LJI strengthens ties between U.S. and Mexican scientists

“We’re glad to continue our support for this cross-border partnership and expand our work with young scientists and research leaders just across the border.”
An LJI scientist stands in front of a lecturn in the LJI Seminar Room.
LJI Research Technician Cindy Manriquez Rodriguez, a member of the Myers Lab, speaks to a delegation of Mexican scientists and biotech leaders during a 2022 campus visit.

Throughout 2023, La Jolla Institute for Immunology (LJI) has opened its doors to diplomats, young scientists, and biomedical research leaders visiting from Mexico. These campus visits are an important step in establishing a thriving cross-border partnership, an effort co-organized by the Border Philanthropy Partnership, the Consul General of Mexico in San Diego, and the Center for U.S.-Mexican Studies at UC San Diego.

“LJI has always welcomed international scientists and worked to establish strong collaborations around the world,” says LJI Professor, President, and CEO Erica Ollmann Saphire, Ph.D., MBA. “We’re glad to continue our support for this cross-border partnership and expand our work with young scientists and research leaders just across the border.”

Three men stand and talk in the LJI Atrium
Left to right: LJI Professors Michael Croft, Ph.D., and Mitchell Kronenberg, Ph.D., with Ambassador Esteban Moctezuma Barragán during a 2023 campus visit.

The cross-border effort launched in 2021, and expanded in 2022 with several visits to LJI by delegations of representatives from Mexico’s biological sciences industry. These visits included scientific presentations by LJI scientists and tours of the Institute’s Cryo-Electron Microscopy Core, where researchers work to capture high-resolution images of viral proteins, live-saving antibodies, and more.

“When speaking with the Institute’s professors and lab specialists, I was moved to hear about their efforts to map SARS-CoV-2 and share their findings with global scholars,” says Ambassador Carlos González Gutiérrez, Consul General of Mexico in San Diego. “I was very proud to learn that an essential part of that work was Dr. Rubén Díaz-Avalos, a Mexican scientist who directs the Cryo-Electron Microscopy Core at LJI. Thanks to his research, scientists around the world have been able to see detailed images of the coronavirus and advance vaccine-finding efforts.”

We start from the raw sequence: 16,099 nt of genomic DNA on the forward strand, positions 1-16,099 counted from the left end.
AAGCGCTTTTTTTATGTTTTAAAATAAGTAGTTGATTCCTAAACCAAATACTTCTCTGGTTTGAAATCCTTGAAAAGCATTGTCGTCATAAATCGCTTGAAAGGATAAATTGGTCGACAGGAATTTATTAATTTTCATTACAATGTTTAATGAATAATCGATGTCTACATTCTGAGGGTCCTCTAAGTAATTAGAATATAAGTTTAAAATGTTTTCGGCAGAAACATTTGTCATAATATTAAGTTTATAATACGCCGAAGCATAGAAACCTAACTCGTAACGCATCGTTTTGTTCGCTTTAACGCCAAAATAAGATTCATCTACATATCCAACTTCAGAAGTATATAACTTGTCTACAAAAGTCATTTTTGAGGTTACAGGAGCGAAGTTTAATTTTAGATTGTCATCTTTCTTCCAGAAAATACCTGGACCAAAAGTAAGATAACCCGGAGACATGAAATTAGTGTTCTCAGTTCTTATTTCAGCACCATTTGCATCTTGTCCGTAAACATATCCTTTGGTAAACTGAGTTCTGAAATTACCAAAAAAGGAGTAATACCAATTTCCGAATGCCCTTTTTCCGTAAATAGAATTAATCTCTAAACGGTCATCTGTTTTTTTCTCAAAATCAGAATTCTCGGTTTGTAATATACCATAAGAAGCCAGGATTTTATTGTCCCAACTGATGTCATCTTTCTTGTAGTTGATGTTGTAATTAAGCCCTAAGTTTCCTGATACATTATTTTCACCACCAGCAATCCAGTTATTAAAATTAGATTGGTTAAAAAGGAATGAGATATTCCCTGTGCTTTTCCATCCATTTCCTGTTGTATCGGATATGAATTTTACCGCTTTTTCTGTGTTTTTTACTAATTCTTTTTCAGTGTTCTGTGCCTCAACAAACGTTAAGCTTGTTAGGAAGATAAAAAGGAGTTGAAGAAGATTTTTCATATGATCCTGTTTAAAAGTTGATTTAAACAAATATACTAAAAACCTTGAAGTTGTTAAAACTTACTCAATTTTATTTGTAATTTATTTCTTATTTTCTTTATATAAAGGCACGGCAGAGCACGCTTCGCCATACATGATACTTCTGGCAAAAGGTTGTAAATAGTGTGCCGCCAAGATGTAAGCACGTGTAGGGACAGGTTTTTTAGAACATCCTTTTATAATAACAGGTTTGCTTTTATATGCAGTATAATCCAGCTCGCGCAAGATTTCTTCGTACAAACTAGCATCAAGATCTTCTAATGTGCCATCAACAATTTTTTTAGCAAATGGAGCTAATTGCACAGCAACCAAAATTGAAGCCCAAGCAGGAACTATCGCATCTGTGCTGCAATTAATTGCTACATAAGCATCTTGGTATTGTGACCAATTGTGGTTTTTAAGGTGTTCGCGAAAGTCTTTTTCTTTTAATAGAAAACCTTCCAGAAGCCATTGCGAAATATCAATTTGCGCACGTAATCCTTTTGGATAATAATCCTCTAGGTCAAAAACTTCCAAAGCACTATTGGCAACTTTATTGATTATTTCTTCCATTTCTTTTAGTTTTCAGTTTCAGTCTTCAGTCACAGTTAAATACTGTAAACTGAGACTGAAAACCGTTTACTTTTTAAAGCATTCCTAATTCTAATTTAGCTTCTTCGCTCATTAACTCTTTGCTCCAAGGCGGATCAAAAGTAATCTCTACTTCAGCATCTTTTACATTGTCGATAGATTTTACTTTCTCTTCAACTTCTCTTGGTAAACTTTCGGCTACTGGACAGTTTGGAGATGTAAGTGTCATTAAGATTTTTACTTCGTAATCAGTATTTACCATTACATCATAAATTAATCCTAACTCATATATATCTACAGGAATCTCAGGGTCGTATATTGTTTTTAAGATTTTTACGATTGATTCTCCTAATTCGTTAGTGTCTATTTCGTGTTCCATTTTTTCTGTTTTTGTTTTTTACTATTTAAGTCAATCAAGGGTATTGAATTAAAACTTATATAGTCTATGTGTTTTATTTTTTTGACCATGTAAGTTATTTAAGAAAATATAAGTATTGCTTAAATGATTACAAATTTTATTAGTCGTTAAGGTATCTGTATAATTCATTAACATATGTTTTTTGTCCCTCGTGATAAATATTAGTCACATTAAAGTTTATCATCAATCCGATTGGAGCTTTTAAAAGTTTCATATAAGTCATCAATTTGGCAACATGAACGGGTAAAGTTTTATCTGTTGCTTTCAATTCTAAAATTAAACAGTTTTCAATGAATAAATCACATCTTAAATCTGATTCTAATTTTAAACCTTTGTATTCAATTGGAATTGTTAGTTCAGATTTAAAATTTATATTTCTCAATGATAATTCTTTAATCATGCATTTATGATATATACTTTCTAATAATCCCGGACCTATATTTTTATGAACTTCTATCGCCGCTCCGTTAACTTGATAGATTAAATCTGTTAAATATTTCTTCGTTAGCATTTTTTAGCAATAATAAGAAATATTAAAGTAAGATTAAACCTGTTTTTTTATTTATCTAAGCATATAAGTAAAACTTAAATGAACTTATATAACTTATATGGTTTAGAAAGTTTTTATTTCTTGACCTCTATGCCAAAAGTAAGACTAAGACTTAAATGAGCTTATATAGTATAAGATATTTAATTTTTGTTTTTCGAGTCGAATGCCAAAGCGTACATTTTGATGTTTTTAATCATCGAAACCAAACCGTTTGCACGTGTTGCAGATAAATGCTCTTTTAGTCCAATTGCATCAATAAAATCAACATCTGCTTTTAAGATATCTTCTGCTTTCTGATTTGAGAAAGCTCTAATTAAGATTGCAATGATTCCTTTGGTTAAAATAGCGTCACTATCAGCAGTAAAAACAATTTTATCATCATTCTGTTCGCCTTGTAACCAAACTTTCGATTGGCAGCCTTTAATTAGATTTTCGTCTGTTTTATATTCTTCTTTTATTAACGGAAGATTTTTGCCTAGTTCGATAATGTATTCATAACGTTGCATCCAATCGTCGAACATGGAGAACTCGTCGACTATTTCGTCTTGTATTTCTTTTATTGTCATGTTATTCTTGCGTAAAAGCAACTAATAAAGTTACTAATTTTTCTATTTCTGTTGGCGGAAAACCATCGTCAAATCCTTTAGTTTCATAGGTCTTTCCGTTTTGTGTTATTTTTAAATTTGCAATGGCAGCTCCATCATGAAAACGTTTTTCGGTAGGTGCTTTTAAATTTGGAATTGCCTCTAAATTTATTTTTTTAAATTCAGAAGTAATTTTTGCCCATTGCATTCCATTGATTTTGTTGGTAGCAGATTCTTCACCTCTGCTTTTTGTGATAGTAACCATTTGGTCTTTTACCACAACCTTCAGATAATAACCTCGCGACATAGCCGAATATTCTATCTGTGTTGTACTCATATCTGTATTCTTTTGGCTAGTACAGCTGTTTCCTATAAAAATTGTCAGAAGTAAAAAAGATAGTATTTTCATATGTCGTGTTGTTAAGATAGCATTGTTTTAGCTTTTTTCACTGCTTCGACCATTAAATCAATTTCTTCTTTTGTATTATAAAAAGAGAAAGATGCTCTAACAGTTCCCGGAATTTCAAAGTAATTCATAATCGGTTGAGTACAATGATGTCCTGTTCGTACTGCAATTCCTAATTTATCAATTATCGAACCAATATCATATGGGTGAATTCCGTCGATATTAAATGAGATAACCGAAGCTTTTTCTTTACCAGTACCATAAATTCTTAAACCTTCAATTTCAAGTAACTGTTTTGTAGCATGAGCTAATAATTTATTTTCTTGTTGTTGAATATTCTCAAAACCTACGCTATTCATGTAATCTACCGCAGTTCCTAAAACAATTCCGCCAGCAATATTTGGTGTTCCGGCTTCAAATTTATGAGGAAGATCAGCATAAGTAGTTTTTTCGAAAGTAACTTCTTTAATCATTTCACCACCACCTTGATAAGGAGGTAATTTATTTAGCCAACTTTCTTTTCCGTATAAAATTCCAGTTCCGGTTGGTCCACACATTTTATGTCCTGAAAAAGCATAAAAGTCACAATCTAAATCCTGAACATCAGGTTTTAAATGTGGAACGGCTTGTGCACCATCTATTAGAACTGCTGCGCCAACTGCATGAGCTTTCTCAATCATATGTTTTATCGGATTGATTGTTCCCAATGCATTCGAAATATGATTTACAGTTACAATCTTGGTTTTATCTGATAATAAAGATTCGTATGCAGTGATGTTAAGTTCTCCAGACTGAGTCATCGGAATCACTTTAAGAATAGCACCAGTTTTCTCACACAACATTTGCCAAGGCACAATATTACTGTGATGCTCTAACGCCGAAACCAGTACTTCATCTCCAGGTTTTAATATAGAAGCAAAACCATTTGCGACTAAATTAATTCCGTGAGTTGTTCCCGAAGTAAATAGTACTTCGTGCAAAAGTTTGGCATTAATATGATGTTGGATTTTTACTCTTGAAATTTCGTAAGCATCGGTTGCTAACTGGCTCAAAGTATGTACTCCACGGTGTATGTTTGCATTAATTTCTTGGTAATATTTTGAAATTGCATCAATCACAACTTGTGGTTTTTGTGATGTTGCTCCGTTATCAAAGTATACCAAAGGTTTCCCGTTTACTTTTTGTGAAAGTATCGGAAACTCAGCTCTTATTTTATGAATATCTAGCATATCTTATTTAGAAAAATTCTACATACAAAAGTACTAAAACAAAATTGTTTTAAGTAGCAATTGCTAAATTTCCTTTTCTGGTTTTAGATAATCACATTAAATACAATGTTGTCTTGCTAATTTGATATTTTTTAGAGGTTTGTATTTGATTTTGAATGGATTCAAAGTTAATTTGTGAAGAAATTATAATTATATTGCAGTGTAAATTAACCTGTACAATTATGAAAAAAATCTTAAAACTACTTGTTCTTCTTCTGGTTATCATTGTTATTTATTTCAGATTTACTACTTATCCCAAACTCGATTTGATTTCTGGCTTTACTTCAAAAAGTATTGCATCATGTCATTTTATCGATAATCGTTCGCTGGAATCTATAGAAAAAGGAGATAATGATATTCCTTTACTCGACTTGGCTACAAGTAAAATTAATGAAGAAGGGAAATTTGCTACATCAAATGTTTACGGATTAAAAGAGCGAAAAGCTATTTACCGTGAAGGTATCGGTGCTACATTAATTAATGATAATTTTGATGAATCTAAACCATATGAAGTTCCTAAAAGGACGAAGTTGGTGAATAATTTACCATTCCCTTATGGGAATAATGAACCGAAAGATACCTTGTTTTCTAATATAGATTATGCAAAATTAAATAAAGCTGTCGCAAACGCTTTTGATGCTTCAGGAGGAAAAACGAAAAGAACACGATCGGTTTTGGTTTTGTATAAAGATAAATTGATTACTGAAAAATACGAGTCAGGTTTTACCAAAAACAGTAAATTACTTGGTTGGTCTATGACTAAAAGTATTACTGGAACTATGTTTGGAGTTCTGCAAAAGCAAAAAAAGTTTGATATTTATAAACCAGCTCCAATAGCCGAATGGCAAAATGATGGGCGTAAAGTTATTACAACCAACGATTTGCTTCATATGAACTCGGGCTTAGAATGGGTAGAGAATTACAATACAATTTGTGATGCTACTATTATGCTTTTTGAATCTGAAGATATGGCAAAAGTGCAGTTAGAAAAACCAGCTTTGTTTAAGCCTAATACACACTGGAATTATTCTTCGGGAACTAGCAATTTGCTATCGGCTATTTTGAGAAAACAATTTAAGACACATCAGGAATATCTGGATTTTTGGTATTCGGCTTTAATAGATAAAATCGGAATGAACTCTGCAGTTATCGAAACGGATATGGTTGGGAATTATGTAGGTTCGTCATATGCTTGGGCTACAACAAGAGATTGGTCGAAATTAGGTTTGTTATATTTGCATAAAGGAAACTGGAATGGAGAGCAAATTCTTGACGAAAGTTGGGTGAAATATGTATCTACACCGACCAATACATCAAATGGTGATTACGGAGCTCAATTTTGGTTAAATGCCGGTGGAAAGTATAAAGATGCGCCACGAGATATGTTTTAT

Three men stand in front of machinery at LJI
Left to right: Ambassador Carlos González Gutiérrez, Ambassador Esteban Moctezuma Barragán; and LJI Cryo-Electron Microscopy Core Director Rubén Díaz-Avalos, Ph.D., in the LJI Cryo-Electron Microscopy Suite.

“I’m really excited about the collaborative nature of LJI’s work and the commitment to global good,” adds Andy Carey, Executive Director of the U.S.-Mexico Border Philanthropy Partnership. “We’re truly honored to partner with the Institute and to share the work of Mexican nationals who are part of the LJI community.”

This May, the LJI Advancement Department hosted a visit by Esteban Moctezuma Barragán, Ambassador of Mexico to the United States. In July, LJI also arranged a visit for representatives from UC San Diego’s Center for U.S.-Mexican Studies and a delegation of young professionals from Mexico who are members of Citi’s NextGen group. These groups attended a special presentation by LJI Professor Mitchell Kronenberg, Ph.D., and LJI Associate Professor Sonia Sharma, Ph.D., and toured the LJI Flow Cytometry and Microscopy Core Facilities.

Pieces of SARS-CoV-2 sculpture. Spike proteins are depicted as roses with human faces in the center of each bud

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